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Early Humans Interbreeding With Neanderthals More Common Than Previously Thought

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While other scientists had thought that interbreeding between primitive humans and Neanderthals only happened once, a new study said otherwise. Researchers explained that about 75,000 years ago, the two species interbred several times.
  ( Smithsonian National Museum of Natural History )

When Neanderthals and early humans shared Eurasia for over 35,000 years, they had sex far more often than scientists first imagined, a new research suggests.

Researchers from Temple University explained what had happened more than 75,000 years ago when early humans left Africa and explored Europe and Asia where they started to mingle with Neanderthals. As established, most humans nowadays have about 2 percent of Neanderthal DNA, a proof of what is passed down after the interbreeding took place ages ago.

Those who do not have Neanderthal genes were probably because their ancestors were not with the group who traveled into other parts of the world, meaning, they just stayed in Africa. Interestingly, people from East Asia have 12 to 20 percent more Neanderthal DNA than those from Europe, which strongly suggested the multiple times of interbreeding between early humans and Neanderthals.

Other experts still believe that small percentage of Neanderthal genes, which still has an effect on today's immune system and the development of diseases present in modern-day humans, was a product of just a one-time encounter. Prior to the recent findings, the frequency of interbreeding among the two species was unclear.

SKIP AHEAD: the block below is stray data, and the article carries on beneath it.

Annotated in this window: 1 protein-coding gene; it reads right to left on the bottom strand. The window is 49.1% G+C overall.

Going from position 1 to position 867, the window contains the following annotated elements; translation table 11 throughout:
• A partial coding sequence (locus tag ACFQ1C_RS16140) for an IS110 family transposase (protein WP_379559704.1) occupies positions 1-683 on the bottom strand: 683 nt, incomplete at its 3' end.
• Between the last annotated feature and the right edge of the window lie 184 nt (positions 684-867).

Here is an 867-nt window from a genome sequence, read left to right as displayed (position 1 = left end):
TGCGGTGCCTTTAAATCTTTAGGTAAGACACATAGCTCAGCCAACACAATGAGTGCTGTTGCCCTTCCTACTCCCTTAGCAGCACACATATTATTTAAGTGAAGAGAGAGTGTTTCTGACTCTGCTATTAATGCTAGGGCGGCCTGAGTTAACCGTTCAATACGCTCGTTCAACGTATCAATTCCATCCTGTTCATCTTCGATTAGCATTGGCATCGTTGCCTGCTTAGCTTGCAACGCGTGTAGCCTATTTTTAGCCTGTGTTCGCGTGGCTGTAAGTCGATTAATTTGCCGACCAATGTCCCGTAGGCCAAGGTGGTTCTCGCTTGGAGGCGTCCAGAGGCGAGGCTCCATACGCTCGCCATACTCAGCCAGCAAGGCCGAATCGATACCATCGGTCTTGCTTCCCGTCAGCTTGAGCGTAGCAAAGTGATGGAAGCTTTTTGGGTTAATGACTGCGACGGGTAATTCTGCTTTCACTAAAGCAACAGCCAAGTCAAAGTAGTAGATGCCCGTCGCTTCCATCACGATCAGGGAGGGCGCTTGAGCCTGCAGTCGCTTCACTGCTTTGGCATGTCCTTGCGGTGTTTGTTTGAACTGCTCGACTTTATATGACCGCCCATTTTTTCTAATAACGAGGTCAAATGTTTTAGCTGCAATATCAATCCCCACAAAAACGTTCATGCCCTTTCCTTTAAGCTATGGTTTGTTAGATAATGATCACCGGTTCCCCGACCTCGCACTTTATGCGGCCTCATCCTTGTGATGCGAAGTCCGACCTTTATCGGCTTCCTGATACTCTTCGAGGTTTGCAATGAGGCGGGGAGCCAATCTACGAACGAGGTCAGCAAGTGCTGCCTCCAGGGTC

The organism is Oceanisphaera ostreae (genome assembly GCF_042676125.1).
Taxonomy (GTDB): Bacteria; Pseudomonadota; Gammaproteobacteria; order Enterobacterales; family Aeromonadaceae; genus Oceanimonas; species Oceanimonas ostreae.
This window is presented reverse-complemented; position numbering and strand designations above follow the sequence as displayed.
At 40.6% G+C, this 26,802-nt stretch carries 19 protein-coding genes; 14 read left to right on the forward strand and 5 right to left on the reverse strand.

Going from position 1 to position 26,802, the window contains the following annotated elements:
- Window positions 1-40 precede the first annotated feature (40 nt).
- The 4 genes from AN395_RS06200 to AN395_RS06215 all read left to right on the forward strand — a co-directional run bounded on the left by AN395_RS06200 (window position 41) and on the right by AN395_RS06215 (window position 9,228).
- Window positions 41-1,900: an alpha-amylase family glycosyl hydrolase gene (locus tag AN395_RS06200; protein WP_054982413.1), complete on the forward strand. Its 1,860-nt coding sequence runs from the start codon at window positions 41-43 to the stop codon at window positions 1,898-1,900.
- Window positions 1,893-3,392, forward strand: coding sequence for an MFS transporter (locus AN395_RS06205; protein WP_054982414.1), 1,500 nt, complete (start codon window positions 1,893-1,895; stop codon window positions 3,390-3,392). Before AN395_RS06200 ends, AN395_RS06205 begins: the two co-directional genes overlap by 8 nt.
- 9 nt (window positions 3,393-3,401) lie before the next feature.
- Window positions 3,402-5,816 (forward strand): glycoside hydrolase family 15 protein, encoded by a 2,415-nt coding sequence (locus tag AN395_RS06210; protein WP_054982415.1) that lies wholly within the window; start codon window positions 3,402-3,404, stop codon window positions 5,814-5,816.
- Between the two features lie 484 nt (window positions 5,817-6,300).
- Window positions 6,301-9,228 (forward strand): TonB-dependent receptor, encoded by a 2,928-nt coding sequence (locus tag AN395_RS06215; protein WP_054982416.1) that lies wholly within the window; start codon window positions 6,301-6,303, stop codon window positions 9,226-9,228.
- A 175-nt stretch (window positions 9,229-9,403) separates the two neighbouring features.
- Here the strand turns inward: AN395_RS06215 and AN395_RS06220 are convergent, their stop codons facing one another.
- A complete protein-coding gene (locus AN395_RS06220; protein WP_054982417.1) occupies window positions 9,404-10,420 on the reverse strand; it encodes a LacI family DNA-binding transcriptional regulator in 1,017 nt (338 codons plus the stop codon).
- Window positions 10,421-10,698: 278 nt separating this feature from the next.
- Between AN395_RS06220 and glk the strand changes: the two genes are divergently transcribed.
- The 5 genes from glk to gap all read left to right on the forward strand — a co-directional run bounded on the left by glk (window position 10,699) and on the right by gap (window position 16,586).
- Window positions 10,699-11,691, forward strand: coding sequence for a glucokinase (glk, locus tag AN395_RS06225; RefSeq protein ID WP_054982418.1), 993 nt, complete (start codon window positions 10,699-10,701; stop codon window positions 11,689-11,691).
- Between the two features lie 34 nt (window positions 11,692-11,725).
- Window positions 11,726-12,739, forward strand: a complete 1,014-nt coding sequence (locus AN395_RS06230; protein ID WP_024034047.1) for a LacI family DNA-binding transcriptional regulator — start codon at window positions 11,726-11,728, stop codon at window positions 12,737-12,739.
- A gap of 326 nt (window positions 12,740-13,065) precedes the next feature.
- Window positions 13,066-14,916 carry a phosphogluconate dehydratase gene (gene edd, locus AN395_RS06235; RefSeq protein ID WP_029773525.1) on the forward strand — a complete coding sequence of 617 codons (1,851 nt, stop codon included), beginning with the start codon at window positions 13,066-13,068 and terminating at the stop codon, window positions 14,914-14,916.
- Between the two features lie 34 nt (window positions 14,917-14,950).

Study Using AI

Researchers Joshua Schraiber and Fernando Villanea, whose hypothesis explained that different species that stayed over a certain area for a period of time had sexual encounters, tried to see if their guess was right. With artificial intelligence, they found that, indeed, varying DNA patterns is a result of multiple times of interbreeding between East Asians, Europeans, and Neanderthals.

"These findings indicate a longer-term, more complex interaction between humans and Neanderthals than was previously appreciated," Schraiber explained.

Oase 1's Skull

Another proof of the frequent interbreeding was the skull that belonged to Oase 1, which was unearthed from Romania 16 years ago. The cranium, which is about 37,000 to 38,000 years old, showed it had Neanderthal ancestors. This means there was interbreeding just less than 40,000 years ago.

This study clarified what people had initially thought of Neanderthals. These species that were classified in 1864 were perceived to have failed in mating but was debunked by the latest study on interbreeding. Also, about 50,000 years ago, Neanderthals living in France reportedly knew how to start a fire.

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